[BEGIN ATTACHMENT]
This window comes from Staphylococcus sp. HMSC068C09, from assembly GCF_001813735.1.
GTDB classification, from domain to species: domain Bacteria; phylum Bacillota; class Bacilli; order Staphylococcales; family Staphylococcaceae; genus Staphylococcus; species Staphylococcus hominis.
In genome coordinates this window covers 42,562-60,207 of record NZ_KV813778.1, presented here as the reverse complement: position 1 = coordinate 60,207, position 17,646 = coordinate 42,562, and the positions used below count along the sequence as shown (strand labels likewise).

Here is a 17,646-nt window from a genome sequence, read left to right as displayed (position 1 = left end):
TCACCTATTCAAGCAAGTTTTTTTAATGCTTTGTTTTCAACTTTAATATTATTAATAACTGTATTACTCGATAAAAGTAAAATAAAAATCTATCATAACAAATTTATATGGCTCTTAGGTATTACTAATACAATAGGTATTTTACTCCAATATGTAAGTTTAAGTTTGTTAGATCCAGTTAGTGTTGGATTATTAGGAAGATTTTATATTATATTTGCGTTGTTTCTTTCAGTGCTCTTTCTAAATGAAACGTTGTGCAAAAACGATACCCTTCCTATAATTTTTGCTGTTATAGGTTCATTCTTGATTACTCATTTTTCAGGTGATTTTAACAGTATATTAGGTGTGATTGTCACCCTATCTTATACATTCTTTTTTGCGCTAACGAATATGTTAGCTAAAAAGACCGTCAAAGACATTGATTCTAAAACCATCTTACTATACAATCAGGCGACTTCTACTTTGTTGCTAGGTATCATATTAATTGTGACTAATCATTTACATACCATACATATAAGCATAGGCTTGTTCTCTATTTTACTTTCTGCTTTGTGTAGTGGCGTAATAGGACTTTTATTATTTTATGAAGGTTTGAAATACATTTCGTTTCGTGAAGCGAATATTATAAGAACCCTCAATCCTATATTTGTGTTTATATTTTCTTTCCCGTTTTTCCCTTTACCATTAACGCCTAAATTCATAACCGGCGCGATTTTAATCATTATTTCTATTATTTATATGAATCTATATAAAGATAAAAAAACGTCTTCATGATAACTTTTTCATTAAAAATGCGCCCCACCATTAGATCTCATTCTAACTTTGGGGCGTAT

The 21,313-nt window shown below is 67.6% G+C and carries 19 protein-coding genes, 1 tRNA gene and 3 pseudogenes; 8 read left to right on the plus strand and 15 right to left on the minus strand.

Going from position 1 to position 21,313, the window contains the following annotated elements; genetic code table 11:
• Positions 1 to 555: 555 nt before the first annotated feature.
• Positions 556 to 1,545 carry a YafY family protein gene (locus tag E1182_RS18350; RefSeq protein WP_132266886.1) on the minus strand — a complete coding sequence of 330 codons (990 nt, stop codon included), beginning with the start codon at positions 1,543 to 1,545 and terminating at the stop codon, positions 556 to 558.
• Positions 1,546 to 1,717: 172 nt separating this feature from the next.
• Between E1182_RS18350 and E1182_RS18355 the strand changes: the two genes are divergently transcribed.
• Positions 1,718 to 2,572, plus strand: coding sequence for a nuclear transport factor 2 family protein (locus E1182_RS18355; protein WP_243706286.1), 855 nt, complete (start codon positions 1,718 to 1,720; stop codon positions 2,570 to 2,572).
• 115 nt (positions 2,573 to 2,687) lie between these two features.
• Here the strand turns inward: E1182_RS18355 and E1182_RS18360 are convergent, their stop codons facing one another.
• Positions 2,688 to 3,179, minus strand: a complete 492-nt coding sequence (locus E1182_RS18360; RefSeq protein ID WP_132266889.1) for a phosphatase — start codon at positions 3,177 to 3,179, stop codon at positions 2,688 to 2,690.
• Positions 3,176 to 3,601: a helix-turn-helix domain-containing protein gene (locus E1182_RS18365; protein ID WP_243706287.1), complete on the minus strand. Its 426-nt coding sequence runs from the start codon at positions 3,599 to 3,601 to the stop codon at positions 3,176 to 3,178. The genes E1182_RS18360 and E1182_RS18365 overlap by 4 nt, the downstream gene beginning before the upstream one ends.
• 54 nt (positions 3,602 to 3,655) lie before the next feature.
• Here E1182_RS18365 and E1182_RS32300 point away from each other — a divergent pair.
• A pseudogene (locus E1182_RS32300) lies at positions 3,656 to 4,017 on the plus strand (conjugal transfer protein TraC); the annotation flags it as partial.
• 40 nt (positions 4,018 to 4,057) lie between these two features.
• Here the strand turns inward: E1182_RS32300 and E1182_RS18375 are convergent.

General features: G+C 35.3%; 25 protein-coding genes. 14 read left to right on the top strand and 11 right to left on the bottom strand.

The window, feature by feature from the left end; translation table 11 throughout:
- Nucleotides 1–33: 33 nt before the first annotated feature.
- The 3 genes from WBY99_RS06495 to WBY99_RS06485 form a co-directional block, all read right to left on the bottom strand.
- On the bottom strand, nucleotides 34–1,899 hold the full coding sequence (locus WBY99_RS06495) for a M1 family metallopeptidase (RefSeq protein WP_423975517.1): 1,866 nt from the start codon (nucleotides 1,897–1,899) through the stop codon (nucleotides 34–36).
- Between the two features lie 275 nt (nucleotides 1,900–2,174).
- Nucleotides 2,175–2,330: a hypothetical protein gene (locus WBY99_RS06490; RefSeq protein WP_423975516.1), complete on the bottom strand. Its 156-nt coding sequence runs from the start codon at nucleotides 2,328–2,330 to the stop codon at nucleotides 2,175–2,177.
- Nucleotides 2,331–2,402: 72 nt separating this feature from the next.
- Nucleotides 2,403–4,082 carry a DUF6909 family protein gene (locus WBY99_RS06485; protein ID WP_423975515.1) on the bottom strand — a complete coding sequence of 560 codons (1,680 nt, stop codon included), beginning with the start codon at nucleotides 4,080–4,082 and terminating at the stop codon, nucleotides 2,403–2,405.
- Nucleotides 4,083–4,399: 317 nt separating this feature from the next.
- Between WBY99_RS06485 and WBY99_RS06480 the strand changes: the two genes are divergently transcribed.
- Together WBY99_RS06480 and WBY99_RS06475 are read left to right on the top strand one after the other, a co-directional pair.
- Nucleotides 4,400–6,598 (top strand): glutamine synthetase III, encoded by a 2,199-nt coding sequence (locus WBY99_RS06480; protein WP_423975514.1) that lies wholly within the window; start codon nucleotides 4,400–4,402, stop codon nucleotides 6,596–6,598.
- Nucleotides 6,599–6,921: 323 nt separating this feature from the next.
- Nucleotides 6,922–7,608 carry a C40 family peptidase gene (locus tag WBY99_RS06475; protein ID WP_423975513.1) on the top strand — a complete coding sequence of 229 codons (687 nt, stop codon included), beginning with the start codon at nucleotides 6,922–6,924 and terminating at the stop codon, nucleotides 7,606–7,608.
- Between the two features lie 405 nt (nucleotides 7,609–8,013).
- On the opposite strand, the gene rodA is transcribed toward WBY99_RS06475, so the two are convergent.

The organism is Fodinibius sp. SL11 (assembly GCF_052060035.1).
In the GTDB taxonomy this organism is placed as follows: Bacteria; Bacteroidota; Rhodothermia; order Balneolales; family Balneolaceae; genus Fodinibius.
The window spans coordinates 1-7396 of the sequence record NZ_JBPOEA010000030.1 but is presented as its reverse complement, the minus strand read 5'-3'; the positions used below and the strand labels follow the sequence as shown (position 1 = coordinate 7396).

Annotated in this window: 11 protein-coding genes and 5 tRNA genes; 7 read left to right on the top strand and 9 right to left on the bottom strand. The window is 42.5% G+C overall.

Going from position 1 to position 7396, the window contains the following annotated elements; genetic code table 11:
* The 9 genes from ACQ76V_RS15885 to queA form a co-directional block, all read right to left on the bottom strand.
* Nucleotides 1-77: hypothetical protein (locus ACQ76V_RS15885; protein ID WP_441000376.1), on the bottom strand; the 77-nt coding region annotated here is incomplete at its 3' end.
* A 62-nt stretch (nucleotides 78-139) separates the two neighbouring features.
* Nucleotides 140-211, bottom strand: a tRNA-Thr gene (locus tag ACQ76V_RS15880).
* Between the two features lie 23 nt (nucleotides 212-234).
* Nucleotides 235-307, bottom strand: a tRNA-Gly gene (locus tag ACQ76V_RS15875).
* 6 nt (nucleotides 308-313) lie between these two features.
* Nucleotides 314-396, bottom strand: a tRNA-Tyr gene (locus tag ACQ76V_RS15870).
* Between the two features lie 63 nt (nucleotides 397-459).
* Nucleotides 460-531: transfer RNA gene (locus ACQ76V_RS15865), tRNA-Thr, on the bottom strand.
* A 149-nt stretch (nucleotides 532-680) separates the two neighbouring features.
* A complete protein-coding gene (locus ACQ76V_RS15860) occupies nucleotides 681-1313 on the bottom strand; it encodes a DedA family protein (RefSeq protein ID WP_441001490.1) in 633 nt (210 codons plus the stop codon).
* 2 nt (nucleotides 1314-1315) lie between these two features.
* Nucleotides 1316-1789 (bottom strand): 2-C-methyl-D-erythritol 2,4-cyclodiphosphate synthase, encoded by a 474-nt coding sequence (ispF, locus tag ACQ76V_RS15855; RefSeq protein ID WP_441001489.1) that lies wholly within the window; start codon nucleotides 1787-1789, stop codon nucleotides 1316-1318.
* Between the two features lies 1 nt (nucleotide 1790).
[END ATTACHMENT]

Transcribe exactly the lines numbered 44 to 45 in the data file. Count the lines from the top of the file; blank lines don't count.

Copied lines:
* The 9 genes from ACQ76V_RS15885 to queA form a co-directional block, all read right to left on the bottom strand.
* Nucleotides 1-77: hypothetical protein (locus ACQ76V_RS15885; protein ID WP_441000376.1), on the bottom strand; the 77-nt coding region annotated here is incomplete at its 3' end.